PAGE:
Ryanair says an Irish air safety probe released on Thursday had vindicated the budget carrier in three low-fuel emergency landings in Spain.
The carrier's safety record has been attacked in some Spanish media since three Ryanair planes on 26 July made emergency landings in Valencia because their fuel was running low.
"The three fuel emergencies on the 26th July were rare, very unusual but were safely and properly carried out on an evening when there was very bad weather in Madrid," Ryanair boss Michael O'Leary said.
"I hope these facts will finally put to rest the false reports that have appeared in the Spanish media recently about Ryanair's 28-year safety record," he told a news conference in Madrid.
The three aircraft, heading to Madrid from London-Stansted, Stockholm-Skavsta and Palma de Majorca, had to be rerouted to Valencia because of thunderstorms over the Spanish capital.
They sought emergency landings from air traffic control, giving them priority status in the queue, because of their fuel levels.
The Irish Aviation Authority said in its report that all three planes left for Madrid with fuel in excess of flight plan requirements because of the storm threat.
They diverted to Valencia with more than the minimum amount of fuel needed, and their crews issued emergency landing requests in accordance with European Union safety rules, it said.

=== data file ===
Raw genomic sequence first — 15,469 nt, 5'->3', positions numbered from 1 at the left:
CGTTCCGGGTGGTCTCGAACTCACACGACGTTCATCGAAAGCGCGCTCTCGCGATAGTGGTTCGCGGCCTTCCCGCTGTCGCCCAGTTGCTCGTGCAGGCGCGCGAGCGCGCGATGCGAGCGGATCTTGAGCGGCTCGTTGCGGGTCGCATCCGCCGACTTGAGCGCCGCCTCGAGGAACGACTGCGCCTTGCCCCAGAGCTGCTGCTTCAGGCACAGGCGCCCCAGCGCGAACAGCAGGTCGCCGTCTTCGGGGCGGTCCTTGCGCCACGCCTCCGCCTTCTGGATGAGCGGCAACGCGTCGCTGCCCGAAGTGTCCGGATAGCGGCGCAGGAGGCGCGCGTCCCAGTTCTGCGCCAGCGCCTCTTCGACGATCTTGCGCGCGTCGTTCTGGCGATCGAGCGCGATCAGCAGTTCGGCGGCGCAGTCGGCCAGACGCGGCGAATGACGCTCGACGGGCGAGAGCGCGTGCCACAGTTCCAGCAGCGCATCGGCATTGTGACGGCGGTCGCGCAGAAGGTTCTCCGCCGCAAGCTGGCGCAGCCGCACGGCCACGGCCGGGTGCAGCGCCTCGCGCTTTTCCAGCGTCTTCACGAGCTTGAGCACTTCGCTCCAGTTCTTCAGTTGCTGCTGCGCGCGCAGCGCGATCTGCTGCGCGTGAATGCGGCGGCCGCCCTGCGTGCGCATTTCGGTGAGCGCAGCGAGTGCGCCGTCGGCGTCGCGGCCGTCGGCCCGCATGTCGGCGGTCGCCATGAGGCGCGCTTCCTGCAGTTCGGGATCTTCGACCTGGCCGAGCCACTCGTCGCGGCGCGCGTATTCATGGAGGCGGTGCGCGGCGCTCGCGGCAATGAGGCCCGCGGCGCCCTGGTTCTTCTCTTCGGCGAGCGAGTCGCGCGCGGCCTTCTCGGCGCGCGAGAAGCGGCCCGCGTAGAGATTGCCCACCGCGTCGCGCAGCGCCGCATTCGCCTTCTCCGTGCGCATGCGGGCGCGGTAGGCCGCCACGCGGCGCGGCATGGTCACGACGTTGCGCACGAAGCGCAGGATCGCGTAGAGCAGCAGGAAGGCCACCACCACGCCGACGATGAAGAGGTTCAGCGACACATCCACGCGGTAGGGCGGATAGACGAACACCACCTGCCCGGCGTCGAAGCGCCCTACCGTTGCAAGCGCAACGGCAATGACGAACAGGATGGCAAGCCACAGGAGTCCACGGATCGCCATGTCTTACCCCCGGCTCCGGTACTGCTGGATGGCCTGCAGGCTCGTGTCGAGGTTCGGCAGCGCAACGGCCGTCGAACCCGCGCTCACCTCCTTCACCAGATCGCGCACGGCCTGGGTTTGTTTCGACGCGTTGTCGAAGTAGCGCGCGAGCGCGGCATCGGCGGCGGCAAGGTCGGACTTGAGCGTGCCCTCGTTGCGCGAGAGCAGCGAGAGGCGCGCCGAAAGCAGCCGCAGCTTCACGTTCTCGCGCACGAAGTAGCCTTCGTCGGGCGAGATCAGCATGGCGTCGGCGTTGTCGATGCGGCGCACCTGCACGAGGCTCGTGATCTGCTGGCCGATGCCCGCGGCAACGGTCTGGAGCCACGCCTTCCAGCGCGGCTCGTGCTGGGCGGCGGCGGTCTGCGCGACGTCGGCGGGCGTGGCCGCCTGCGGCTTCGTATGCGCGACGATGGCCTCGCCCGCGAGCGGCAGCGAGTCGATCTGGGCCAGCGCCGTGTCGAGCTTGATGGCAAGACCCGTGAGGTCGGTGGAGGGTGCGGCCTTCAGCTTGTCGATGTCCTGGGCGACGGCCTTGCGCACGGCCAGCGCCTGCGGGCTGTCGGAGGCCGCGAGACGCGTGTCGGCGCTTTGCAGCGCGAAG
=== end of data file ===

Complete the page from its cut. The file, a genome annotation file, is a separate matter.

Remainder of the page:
O'Leary said the airline had fewer than 20 safety-related incidents, such as bird strikes, in Spain during 2011 and fewer than 10 in the first half of 2012.
He rejected as false reports in some Spanish media which cited Spanish authorities saying that it suffered 1200 safety incidents in the first half of this year.
O'Leary welcomed a joint statement by the Spanish public works ministry and Irish transport department this week in which Dublin said Ryanair's safety standards were "on a par with the safest airlines in Europe".
Dublin and Madrid promised to investigate an incident on Sunday, in which Rynair complains Spain overreacted when a flight heading to Tenerife in the Canary Islands diverted to Madrid for maintenance to change a faulty instrument panel.
O'Leary said the Ryanair pilot was asked six times by air traffic control whether he was declaring an emergency, and despite his denials of any need for assistance the plane was met by firefighters and police.
The airline boss said the flight panel was changed in 10 minutes, but the plane was held up for two hours while the head of AESA, Isabel Maestre, personally entered the aircraft and demanded various documents.
"What the hell was the head of AESA doing in the airport in Madrid?" he said.
"It is probably the first time in her life she's been at Madrid airport on a Sunday, delaying a Ryanair flight for another two hours."